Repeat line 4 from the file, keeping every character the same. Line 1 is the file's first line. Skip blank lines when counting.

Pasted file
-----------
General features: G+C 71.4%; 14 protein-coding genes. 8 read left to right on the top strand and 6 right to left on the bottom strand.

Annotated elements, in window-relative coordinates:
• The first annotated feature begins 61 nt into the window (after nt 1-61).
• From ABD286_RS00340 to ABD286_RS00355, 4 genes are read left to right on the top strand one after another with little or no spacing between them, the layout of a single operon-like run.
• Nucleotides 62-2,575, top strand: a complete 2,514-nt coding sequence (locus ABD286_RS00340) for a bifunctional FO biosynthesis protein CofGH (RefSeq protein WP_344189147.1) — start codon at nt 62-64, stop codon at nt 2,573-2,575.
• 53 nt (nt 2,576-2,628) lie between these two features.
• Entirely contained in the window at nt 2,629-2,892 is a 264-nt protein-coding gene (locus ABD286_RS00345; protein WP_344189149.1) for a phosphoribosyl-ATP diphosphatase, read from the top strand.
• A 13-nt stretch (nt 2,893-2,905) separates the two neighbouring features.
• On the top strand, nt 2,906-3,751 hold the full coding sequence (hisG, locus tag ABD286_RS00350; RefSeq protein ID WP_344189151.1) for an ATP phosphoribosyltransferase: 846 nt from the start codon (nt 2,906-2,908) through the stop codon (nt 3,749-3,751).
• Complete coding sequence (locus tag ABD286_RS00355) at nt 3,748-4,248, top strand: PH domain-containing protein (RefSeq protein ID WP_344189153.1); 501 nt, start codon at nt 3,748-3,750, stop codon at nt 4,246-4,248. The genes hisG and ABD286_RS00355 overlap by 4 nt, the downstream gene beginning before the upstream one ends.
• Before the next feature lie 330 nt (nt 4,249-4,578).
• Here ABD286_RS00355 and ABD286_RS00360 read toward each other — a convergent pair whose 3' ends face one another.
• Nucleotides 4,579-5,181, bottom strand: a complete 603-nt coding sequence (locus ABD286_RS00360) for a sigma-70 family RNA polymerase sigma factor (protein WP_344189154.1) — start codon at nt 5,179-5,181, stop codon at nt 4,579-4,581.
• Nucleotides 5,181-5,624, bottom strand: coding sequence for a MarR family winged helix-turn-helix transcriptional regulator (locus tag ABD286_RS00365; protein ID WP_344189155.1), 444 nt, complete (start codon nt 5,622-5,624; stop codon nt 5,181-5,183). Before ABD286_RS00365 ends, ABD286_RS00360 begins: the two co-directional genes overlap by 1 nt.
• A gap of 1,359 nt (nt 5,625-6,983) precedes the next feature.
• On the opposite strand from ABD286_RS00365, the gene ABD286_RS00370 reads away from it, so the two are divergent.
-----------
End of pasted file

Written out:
• From ABD286_RS00340 to ABD286_RS00355, 4 genes are read left to right on the top strand one after another with little or no spacing between them, the layout of a single operon-like run.